|Parallel session PS25, Wednesday, May 28 2008, 14:00-15:30, Room 3|
|Chair(s): Ilona Kickbusch, Director, Global Health Programme, Graduate Institute of International and Development Studies, Switzerland, Jacques Martin, Counsellor, Health and Development, Swiss Permanent Mission to the UN, Swiss Confederation|
|EU Policies on Health: A Global Perspective|
|Matti Rajala, Minister Counsellor, European Commission, Permanent Delegation to the International Organisations in Geneva, Switzerland|
|Swiss Health Foreign Policy|
|Gaudenz Silberschmidt, Vice Director, Swiss Federal Office of Public Health, Head of International Affairs Division, Switzerland|
|Civil Society and NGOs Building a Campaign for Global Health|
|Stephan Kreischer, Policy Advisor, Global Health, Action for Global Health, Germany|
|The Case of Sexual and Reproductive Health: Un-Simultaneities, Threats, and Opportunities|
|Elke Thoss, Executive Director, ProFamilia, Germany|
Submitted by: Cathy Matovu (ICVolunteers)
Europe is the largest aid donor in the world, giving an average of 52% of global aid. Financial resources in this part of the world are in abundance but many argue that Europe is not doing enough to achieve the MDGs (Millennium Development Goals) by 2015. Stephan Kreischer, Policy Advisor at Action for Health in Germany agreed saying, "There have been a series of collaborative global initiatives which say that they will reach the MDGs by 2015, however, there are too many different initiatives and this makes it harder to keep track of them." In effect, the numerous GHIs (Global Health Initiatives) currently existing create problems of coordination and cause the ineffectiveness of the global aid structure. Kreischer proposed the reduction of GHIs and better collaboration among donors.
As a host country to the Health Forum, Switzerland is key in health and is concerned not only for the health of the Swiss population but for all people in the world. Gaudenz Silberschmidt, Vice Director of the Swiss Federal Office of Public Health, discussed global health in relation to health in Switzerland. "Through comparisons with other health systems in Europe, Switzerland wants to continue to develop the Swiss health system," he said. Insisting on the importance of collaboration between governments, Silberschmidt mentioned the recent bilateral agreement between Switzerland and the European Union to cooperate more closely in the health care area. He further mentioned that the country's main goal is to consolidate and strengthen Geneva's position as an international center for care. "Geneva is, and should remain, the health capital of the world," he maintained.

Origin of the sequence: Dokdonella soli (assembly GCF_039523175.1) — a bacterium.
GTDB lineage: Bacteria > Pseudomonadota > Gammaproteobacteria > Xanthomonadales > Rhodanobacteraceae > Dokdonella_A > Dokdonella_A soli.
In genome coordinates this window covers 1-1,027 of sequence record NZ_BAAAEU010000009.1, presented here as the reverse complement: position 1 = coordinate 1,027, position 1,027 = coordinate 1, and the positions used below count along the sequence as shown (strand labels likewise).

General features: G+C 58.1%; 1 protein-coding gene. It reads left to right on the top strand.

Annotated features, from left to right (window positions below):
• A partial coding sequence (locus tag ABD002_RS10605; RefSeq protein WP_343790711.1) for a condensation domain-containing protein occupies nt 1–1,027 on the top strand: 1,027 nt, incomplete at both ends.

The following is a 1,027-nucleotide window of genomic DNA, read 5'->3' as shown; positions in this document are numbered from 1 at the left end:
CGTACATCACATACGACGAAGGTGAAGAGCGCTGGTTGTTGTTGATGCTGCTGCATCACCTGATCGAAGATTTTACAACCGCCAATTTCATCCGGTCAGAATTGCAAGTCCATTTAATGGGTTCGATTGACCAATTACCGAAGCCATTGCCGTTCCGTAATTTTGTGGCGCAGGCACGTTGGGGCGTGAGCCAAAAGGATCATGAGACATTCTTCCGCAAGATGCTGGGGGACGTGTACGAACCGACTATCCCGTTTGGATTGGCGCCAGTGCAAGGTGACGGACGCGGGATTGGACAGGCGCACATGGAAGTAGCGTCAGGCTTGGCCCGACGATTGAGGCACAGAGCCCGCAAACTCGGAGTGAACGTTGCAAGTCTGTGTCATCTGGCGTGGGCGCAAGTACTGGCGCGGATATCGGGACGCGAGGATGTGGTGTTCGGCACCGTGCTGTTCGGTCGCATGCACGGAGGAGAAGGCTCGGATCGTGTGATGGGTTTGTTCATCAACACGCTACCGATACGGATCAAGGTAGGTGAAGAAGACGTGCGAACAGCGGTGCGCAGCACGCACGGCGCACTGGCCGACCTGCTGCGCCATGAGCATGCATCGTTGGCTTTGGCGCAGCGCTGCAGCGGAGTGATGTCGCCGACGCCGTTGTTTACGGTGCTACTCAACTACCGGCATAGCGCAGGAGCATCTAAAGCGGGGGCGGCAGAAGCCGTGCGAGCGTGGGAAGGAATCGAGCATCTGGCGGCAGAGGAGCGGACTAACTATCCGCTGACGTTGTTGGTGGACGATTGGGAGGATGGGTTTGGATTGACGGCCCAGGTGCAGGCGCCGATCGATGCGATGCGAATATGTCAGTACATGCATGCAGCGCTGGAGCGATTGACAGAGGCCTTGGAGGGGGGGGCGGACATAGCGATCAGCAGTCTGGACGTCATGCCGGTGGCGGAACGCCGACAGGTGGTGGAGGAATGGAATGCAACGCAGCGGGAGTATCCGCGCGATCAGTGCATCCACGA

Another area that was discussed during the session was the importance of sexual and reproductive health. As an area often neglected in the global health debate, Elke Thoss, Executive Director of ProFamilia Germany, and Matti Rajala, Minister Counsellor of the European Commission in Geneva, gave us a few elements on the reasons why this particular aspect of health care is essential. Thoss explained that sexual and reproductive health services are very low funded. This largely contributes to the increase of diseases and mortality rates in remote areas. Policies regarding this area, she explained, are extremely strict and influence the provision of health care and support. On the issue, Rajala said that sexual health is "one of the key cornerstones of global health policies." He concluded by saying that there must be a relationship between economic growth and health investment in order for there to be development. "These are areas that can be in synergy and can develop together," he ended.